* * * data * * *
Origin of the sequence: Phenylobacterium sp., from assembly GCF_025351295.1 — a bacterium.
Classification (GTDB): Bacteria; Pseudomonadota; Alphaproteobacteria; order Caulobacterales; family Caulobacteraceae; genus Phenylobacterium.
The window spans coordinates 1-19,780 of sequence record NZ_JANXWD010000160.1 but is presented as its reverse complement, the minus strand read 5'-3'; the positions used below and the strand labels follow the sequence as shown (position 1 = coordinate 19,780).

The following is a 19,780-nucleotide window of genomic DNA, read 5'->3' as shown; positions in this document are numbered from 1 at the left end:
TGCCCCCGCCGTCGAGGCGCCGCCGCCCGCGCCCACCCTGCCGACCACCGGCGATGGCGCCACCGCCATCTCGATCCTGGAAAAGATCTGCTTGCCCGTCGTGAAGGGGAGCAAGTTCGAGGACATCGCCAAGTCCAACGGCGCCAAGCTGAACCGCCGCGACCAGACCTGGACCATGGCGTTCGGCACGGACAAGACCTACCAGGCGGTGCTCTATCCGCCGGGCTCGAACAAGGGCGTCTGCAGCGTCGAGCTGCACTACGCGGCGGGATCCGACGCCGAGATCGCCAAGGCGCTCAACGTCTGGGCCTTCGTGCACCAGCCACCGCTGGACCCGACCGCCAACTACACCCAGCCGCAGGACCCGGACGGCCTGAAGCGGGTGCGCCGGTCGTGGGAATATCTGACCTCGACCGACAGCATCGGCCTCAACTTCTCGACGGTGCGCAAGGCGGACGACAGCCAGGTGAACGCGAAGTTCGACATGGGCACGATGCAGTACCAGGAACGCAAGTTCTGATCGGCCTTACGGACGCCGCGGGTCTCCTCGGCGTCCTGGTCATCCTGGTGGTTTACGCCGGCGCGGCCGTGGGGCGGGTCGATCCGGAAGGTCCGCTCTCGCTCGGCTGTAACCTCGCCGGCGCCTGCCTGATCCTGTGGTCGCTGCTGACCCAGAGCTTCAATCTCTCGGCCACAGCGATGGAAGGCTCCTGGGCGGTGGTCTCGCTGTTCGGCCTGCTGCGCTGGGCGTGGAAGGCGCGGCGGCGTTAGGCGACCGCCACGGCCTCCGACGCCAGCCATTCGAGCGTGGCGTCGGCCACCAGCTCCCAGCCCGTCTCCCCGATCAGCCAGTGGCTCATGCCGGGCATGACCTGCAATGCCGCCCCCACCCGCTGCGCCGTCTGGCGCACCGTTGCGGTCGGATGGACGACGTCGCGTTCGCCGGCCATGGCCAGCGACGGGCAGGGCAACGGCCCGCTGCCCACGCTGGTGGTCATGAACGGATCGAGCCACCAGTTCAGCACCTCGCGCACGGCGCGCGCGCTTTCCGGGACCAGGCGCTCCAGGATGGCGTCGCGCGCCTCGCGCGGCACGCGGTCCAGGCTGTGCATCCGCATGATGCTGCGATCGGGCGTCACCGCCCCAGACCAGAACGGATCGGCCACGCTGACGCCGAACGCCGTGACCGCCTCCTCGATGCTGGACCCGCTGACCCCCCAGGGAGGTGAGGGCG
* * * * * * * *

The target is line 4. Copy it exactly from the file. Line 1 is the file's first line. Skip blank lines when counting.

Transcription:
The following is a 19,780-nucleotide window of genomic DNA, read 5'->3' as shown; positions in this document are numbered from 1 at the left end: